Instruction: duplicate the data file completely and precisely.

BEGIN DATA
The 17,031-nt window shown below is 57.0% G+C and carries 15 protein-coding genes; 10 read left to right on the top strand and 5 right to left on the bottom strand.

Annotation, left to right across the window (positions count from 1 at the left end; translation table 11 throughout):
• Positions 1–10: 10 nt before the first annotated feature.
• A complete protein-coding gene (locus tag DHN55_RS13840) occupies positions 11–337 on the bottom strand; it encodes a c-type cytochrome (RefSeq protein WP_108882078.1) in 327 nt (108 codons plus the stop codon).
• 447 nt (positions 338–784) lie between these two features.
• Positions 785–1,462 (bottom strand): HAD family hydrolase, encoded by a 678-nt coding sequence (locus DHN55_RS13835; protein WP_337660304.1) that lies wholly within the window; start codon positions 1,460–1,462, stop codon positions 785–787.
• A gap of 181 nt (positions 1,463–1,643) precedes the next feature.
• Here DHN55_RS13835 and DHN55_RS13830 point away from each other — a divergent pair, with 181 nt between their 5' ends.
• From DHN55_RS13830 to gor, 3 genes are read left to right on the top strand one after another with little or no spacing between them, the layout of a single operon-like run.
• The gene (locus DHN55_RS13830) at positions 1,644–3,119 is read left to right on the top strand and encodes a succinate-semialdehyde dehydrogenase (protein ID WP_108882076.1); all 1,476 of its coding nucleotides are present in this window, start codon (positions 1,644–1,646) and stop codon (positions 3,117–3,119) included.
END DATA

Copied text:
The 17,031-nt window shown below is 57.0% G+C and carries 15 protein-coding genes; 10 read left to right on the top strand and 5 right to left on the bottom strand.

Annotation, left to right across the window (positions count from 1 at the left end; translation table 11 throughout):
• Positions 1–10: 10 nt before the first annotated feature.
• A complete protein-coding gene (locus tag DHN55_RS13840) occupies positions 11–337 on the bottom strand; it encodes a c-type cytochrome (RefSeq protein WP_108882078.1) in 327 nt (108 codons plus the stop codon).
• 447 nt (positions 338–784) lie between these two features.
• Positions 785–1,462 (bottom strand): HAD family hydrolase, encoded by a 678-nt coding sequence (locus DHN55_RS13835; protein WP_337660304.1) that lies wholly within the window; start codon positions 1,460–1,462, stop codon positions 785–787.
• A gap of 181 nt (positions 1,463–1,643) precedes the next feature.
• Here DHN55_RS13835 and DHN55_RS13830 point away from each other — a divergent pair, with 181 nt between their 5' ends.
• From DHN55_RS13830 to gor, 3 genes are read left to right on the top strand one after another with little or no spacing between them, the layout of a single operon-like run.
• The gene (locus DHN55_RS13830) at positions 1,644–3,119 is read left to right on the top strand and encodes a succinate-semialdehyde dehydrogenase (protein ID WP_108882076.1); all 1,476 of its coding nucleotides are present in this window, start codon (positions 1,644–1,646) and stop codon (positions 3,117–3,119) included.